By Michelle Sathe
Signal contributing author
Just like humans, American pets are grappling with a preventable epidemic: About 60 percent of cats and 56 of dogs are considered overweight to obese, according to the Association for Pet Obesity Prevention.
According to veterinarian Evelyn Vega, owner of the Happy Pets Veterinary Center in Valencia, that number sounds like her daily experience.
“About 50 percent of the dogs and cats I see are overweight,” she said.
As a result, diseases such as osteoarthritis, diabetes, heart disease, back pain, fatty liver and respiratory diseases are on the rise. That means a decrease in the quality of life for pets.
“A 2012 dog study found that obesity in general decreased pet vitality and exacerbated emotional disorders,” noted Vega. “Even slightly overweight cats and dogs are at risk of complications that shorten their lifespan. A recent study showed that Labradors with only 10 to 20 percent additional body fat lived a median of 1.8 years less. “
The most common reasons for pet obesity are many and varied, starting with pet owners not thinking that their dog or cat is overweight. Vega has to use a table in her examination room to show them what a normal waist looks like.
For example, according to the Nestle Purina Body Condition System, a well-proportioned pet has ribs that are easy to feel without excess fat, with a waist that can be observed from above behind the ribs.
Next comes the lack of knowledge about how many calories there are in pet foods, which can vary widely from brand to brand.
“One dry food can have 300 calories per cup and another can have 400 calories per cup,” explained Vega. “If a pet owner buys a new brand, they’ll still feed a cup.”
Add goodies to the mix and it’s a recipe for obesity. A small dog bone can and contains 45 calories
Ingredients that are not healthy for pets.
Ironically, many pet owners give extra treats to their pets because they feel guilty if the pet is left alone or not walking with them for long periods of time, creating an especially vicious cycle.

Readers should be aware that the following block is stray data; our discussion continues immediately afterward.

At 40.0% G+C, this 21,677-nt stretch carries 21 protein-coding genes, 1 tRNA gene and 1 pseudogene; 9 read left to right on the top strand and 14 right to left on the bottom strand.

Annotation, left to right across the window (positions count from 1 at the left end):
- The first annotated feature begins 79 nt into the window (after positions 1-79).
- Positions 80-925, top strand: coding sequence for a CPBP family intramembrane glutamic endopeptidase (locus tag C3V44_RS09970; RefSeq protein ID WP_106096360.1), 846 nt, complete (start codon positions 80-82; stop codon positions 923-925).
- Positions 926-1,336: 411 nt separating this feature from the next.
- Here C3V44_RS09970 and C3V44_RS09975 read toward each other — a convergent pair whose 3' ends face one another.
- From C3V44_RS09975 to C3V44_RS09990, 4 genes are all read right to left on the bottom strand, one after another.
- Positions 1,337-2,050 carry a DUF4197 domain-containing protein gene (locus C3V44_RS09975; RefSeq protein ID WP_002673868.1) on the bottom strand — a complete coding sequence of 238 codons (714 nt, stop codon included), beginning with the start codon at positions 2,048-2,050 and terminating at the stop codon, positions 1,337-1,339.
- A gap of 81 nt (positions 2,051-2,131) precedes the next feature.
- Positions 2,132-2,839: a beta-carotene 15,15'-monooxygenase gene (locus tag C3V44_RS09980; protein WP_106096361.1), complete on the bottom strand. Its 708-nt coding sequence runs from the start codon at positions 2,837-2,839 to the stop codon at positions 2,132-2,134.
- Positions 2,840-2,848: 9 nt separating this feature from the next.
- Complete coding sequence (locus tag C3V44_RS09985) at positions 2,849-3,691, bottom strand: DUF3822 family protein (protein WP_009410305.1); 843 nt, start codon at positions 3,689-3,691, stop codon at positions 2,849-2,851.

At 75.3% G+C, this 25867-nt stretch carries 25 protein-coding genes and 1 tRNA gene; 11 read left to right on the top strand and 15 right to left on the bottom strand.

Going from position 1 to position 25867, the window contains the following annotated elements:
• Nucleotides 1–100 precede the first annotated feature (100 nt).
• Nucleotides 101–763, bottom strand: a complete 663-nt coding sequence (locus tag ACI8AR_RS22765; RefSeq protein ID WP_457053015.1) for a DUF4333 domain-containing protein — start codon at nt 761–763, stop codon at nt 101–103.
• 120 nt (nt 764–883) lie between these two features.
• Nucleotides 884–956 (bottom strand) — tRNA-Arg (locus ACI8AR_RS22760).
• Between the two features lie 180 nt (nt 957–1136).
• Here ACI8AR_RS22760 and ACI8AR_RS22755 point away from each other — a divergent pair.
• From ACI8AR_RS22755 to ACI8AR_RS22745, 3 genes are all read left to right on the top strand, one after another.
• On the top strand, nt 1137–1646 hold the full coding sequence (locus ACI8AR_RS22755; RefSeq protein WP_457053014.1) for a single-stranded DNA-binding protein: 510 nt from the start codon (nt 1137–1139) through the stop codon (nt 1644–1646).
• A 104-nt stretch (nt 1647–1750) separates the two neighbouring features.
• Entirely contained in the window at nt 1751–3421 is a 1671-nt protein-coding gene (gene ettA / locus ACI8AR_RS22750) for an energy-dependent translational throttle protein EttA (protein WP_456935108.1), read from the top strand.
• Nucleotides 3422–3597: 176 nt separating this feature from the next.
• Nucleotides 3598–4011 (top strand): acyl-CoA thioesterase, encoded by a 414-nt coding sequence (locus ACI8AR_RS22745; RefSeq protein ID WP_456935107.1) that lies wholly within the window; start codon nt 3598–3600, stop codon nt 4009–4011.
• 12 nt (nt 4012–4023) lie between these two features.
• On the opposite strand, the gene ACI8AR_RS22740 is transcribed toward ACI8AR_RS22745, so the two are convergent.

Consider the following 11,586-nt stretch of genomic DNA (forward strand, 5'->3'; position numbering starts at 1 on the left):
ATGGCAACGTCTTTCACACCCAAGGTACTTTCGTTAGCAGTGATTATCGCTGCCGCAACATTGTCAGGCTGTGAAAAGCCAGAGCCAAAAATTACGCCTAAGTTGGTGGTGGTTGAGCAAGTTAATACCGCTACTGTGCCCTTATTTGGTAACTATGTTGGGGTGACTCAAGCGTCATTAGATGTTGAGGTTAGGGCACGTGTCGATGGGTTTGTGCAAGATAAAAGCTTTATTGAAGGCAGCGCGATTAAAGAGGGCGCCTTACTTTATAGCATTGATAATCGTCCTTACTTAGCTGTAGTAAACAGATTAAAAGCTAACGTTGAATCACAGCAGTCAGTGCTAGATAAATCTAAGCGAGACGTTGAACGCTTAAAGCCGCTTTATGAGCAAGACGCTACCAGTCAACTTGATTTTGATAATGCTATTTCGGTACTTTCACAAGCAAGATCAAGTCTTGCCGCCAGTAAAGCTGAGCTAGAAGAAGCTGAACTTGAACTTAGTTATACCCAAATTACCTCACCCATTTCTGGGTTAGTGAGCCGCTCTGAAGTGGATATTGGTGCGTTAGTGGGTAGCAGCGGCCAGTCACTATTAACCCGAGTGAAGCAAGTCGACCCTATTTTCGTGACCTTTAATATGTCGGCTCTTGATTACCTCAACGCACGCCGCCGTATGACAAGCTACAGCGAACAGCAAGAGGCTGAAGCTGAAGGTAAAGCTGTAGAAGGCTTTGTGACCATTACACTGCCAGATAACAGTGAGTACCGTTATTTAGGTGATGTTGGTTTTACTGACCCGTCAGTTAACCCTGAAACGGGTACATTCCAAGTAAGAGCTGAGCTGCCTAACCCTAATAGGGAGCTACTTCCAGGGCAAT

Dr. Put it this way, Ernie Ward, senior researcher for the National Pet Obesity Awareness Day Study 2009, “Today’s treats are so full of sugar and fat that I call them ‘nibblers.’ Modern treats arouse cravings that go far beyond what is normal for many pets. “
How do you combat obesity in your pets? Vega had the following suggestions:
- Work with your veterinarian to determine your pet’s daily caloric intake
- If this doesn’t result in weight loss, reduce food intake by 25 percent
- Try giving your dog veggies like peas, carrots, green beans, or canned pumpkin instead of processed, high-calorie treats
- Strive for regular daily exercise. For dogs, this can mean long walks, hikes and / or a fetch game in the yard. Dogs require half an hour to two hours of activity every day, depending on age, breed, size, and general health.
- Cats also need exercise. Try using wand toys, laser pointers, scratching posts, and rolling, jingling balls to get your cat moving.
- If you are unsure how much exercise is appropriate for your pet, contact your veterinarian.
- On days when you cannot move your pet, reduce the amount of food you are feeding
- Take your pet for an annual or biannual veterinary check-up to track their weight and rule out any underlying medical causes of obesity
The results of such efforts lead to great results, as Dr. Vega illustrated.
“By keeping your pet at an ideal weight,” she said, “they will have a long, happy life and you will have your best friend by your side for as long as possible.”
Misty, a blue mastiff, lies between an island in PetSmart on Stevenson Ranch on Saturday. Samie Gebers / The Signal